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Fire as a Motif of Divine Presence

A number of passages in the Bible utilize the concept of fire in depicting the presence of God. Among the most familiar is Genesis 3:24, where Yahweh stations cherubim with flaming swords at the entrance to Eden to ensure the fallen Adam and Eve do not reenter. In nonbiblical portrayals of divine presence (e.g., the tablets from Ugarit), fiery messengers guard the divine presence.

In Isaiah 6, fiery guardians, seraphim, are present in the throne room of God. The word “seraphim” derives from either the noun saraph (“serpent”; compare the Egyptian word seraf) or the verb saraph (“to burn”). The two meanings likely overlap in Isaiah 6. King Hezekiah’s relationship with Egypt, which coincided with Isaiah’s ministry, influenced the royal iconography during Hezekiah’s reign. Seraphim may therefore refer to a cobra and its burning venom (Egyptians considered cobras to be divine guardians). Psalm 104:4 also refers to fiery “ministers” in Yahweh’s presence.

Aside from fiery beings, many biblical passages describe both Yahweh’s throne room and presence as fiery and full of smoke. In Exodus 3, Yahweh appears to Moses in a burning bush. After the Israelite people have left Egypt, the divine presence moves with them in a pillar of cloud by day and a pillar of fire at night (Exod 13:21–22; 14:24). Yahweh at one point descends on Mount Sinai in fire and smoke (Exod 19:18; 24:17; compare Rev 15:8). Other passages create the impression that fire is a stock image in describing the appearance of Yahweh (Deut 4:36; Psa 144:5; 2 Sam 22:7–13). At times a rushing or stormy wind accompanies fire imagery (Ezek 1:4; Isa 28:2; 29:6; 30:27–30; Psa 50:3; compare Heb 12:18). Other passages describe God Himself as a consuming fire (Deut 4:24; 9:3; compare Heb 12:29), and Yahweh uses fiery bursts and lightning bolts as weapons against his enemies (Josh 10:11; Psa 18:7–14; 21:9; 148:8; 2 Sam 22:13–15; Isa 30:30).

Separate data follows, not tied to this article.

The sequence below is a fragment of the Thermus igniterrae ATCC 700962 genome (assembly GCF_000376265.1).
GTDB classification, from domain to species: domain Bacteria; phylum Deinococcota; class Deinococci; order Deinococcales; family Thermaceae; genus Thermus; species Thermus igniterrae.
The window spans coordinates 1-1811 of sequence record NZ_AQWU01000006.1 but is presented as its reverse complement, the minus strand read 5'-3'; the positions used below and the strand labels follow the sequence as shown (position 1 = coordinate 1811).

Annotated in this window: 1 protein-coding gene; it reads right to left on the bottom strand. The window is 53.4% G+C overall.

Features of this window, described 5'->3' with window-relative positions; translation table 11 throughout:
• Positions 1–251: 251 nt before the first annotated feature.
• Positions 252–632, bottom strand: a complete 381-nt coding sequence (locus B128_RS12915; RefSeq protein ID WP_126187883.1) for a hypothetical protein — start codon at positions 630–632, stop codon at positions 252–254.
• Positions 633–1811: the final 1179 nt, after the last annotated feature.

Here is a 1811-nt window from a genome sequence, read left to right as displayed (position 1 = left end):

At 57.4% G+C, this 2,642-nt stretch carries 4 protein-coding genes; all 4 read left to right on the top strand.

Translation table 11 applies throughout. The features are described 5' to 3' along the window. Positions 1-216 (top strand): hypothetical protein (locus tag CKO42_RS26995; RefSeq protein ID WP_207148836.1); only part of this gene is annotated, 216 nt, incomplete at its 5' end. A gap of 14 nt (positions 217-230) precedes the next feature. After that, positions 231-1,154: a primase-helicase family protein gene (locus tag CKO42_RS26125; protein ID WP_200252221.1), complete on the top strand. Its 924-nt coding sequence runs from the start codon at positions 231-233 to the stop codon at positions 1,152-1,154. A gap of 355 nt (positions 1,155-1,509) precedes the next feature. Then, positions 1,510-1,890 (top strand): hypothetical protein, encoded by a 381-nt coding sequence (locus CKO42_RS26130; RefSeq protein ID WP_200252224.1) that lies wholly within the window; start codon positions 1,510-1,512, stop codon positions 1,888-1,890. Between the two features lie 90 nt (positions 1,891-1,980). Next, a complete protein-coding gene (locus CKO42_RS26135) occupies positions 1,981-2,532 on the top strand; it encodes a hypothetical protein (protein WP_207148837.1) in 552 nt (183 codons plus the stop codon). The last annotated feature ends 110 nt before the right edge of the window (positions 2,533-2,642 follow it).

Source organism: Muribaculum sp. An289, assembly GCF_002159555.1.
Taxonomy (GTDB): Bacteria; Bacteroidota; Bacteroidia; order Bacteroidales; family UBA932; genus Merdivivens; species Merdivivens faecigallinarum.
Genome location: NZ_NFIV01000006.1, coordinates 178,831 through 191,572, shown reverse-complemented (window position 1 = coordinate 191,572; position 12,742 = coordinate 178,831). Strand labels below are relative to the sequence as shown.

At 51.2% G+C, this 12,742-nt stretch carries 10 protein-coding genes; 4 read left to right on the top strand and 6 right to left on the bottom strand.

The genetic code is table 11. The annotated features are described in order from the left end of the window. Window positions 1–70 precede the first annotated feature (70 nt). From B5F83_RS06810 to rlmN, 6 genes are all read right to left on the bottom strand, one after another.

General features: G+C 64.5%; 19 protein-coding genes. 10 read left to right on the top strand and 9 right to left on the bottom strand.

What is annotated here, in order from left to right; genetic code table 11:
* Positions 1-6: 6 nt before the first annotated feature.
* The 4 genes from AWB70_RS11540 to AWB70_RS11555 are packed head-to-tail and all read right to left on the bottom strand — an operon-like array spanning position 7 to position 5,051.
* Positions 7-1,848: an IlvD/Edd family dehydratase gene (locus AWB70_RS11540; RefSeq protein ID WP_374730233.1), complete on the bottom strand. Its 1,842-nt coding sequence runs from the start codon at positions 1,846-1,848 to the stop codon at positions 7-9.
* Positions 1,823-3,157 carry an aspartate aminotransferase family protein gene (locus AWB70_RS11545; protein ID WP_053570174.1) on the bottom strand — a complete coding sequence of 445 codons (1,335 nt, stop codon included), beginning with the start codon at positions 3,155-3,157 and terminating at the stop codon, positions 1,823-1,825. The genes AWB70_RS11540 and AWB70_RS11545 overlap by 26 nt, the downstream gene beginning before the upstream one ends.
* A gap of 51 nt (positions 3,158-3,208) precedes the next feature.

This imagery carried into the New Testament, most prominently in the events of Pentecost in Acts 2:

And when the day of Pentecost had come, they were all together in the same place. And suddenly a sound like a violent rushing wind came from heaven and filled the whole house where they were sitting. And divided tongues like fire appeared to them and rested on each one of them. And they were all filled with the Holy Spirit and began to speak in other languages as the Spirit gave them ability to speak out (Acts 2:1–4).

The stormy aura of “a violent rushing wind” accompanied by flaming “tongues” indicates that the gathered disciples are now in the divine presence; the throne room of God has come to them. This fire is associated with the Holy Spirit—the presence of God. As with other prophetic figures, the apostles are commissioned in the divine presence by the divine presence.

Michael S. Heiser

Further Reading

Prophetic Commissioning and the Divine Presence

Fire DBI


About Faithlife Study Bible

Faithlife Study Bible (FSB) is your guide to the ancient world of the Old and New Testaments, with study notes and articles that draw from a wide range of academic research. FSB helps you learn how to think about interpretation methods and issues so that you can gain a deeper understanding of the text.


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